I have not posted in a while because honestly, my daughter and I were struggling during the first part of the year. But we have seemed to reach our stride, and I am feeling better about homeschooling and ready to share again! I’ll start with a block from last semester… Astronomy. You can tell in my daughter’s handwriting and drawings that she was not pleased with me, but hopefully there will be something here to give some inspiration!
I mostly followed Eugene’ Schwartz’s lessons. He indicated that it is best to steer clear of the traditional focus on the constellations, as this is something that is readily found anywhere, and to map these constellations and draw their pictures seems a little public-schoolish. We can do better, he says.
So, if we are not covering constellations, then what are we to do? We help the child to understand our relationship with the cosmos around us. The earth, moon, sun and stars. Where are they in the sky? How do they “move around us”? This was a wonderful way to approach the subject, especially considering that my daughter has been fascinated by astronomy since 2nd grade, and had already read H.A. Rey’s book on the subject, plus a few others. And, she can already find the constellations on her own.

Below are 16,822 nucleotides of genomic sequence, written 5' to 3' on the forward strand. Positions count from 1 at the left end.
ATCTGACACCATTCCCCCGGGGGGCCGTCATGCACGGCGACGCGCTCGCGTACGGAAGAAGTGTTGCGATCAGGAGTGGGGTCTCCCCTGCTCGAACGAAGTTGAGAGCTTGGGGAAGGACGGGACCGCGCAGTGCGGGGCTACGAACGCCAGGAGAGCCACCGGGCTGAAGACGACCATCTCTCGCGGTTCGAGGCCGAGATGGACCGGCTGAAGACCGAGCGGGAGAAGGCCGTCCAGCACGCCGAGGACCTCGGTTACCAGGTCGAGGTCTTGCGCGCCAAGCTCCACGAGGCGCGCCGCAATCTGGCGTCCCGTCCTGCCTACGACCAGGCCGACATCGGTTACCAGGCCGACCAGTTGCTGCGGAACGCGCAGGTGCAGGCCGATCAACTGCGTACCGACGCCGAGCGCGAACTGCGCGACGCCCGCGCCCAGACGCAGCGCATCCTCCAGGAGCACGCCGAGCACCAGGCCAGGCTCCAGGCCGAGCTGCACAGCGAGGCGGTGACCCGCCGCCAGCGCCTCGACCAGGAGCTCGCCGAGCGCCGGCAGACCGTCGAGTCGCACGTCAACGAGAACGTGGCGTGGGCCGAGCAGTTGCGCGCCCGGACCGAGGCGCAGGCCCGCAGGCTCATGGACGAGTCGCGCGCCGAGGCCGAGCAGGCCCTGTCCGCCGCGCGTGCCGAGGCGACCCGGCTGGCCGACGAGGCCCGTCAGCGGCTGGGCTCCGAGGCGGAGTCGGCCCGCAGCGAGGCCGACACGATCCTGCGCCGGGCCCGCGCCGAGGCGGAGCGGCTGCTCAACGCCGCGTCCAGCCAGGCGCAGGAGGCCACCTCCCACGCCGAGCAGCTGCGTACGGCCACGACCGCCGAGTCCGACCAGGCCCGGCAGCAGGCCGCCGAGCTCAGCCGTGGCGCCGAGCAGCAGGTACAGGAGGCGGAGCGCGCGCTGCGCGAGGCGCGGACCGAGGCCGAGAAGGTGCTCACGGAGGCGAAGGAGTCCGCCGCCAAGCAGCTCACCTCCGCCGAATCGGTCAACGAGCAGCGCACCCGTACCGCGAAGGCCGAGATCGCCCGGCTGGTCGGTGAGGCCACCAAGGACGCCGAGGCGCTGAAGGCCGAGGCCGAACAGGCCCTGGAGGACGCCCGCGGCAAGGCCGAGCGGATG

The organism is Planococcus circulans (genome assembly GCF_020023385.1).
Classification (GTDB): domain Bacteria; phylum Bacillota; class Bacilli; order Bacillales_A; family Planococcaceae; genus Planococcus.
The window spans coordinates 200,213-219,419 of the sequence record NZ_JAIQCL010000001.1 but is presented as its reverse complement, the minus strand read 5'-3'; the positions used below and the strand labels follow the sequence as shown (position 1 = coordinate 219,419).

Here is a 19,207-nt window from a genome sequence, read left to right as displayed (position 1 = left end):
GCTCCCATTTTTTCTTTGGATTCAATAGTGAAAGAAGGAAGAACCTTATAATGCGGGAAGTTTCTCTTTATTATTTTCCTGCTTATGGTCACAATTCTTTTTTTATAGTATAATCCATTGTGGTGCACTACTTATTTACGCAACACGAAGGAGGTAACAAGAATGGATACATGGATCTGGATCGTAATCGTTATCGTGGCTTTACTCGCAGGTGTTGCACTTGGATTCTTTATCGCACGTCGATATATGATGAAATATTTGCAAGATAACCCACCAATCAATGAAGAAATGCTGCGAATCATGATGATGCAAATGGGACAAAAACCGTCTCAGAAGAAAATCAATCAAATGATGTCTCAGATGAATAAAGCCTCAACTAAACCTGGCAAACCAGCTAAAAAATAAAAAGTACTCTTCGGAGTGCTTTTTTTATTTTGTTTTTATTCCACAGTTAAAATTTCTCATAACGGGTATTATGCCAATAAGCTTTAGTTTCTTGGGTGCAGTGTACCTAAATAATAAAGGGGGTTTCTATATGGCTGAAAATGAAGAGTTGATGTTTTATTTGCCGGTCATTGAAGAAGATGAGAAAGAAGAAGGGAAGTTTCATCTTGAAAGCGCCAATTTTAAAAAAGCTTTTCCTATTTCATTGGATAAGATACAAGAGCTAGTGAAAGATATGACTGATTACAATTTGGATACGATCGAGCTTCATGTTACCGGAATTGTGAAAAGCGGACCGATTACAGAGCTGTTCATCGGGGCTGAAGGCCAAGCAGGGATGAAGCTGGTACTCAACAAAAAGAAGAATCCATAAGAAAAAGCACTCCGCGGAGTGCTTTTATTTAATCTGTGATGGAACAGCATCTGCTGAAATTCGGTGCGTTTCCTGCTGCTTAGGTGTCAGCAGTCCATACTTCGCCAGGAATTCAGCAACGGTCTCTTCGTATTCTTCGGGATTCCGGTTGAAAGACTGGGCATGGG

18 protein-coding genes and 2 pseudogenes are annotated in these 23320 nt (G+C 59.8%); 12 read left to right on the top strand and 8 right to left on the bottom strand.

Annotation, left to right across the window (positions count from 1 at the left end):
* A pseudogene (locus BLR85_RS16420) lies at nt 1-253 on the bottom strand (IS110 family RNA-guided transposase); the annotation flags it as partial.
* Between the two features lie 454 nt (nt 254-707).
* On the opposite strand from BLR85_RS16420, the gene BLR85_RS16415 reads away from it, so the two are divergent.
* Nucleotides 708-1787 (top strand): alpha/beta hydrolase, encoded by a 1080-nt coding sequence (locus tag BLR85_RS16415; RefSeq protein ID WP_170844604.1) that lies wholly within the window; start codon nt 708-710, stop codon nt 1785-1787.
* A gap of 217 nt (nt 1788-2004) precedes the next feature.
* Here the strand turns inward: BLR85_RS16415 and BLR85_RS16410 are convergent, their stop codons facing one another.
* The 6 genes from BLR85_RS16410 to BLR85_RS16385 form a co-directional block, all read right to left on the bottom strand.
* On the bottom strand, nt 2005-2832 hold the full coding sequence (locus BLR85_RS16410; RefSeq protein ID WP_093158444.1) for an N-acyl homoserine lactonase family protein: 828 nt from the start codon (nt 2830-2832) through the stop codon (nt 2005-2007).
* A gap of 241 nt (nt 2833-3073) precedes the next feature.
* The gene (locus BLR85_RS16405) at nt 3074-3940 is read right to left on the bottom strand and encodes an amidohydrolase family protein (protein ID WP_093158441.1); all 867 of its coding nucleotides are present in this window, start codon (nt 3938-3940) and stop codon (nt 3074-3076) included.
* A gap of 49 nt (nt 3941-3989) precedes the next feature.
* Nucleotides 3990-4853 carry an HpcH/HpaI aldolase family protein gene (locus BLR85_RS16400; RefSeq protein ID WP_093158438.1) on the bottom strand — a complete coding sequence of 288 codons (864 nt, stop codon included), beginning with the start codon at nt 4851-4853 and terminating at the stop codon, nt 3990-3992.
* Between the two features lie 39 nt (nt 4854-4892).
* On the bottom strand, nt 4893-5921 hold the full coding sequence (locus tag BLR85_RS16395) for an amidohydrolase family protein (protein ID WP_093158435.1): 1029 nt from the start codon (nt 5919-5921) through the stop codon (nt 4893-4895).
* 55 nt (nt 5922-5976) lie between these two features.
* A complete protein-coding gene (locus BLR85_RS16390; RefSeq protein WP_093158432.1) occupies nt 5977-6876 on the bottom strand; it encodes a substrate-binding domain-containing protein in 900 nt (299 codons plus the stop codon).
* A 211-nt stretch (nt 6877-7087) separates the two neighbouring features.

My Resources for this Block:
So we began by going outside several times in one night to track the movement of the stars. We drew pictures showing their movement in each of the four directions. Next we discovered how we see the stars in different places, depending on our latitude. These lessons come directly from Eugene Schwartz. The “movement” of the stars is covered in detail in Sky Phenomena, and the relationship of the pole star to our latitude is covered in The Stars.
Before the block, we observed the moon for a month, and my daughter recorded the changes. Then we learned how to find the moon in the sky, according to the cycle and season:
We learned about the sizes and distances between the sun, moon, and earth:
So, even though Eugene convinced me that his approach to astronomy is better than simply covering the constellations, we tried to sneak in a few of them anyway (inspired by Live Ed’s Astronomy book):
Here are a few of my drawings:
And finally, I asked my children to continue working while I took a quick shower. When I came back, my daughter informed me that she has balanced her ruler perfectly and has taken photographs to prove it. Me: “Umm… did you get any further with your picture”? Her: “No, I wanted you to see the ruler.” Excellent.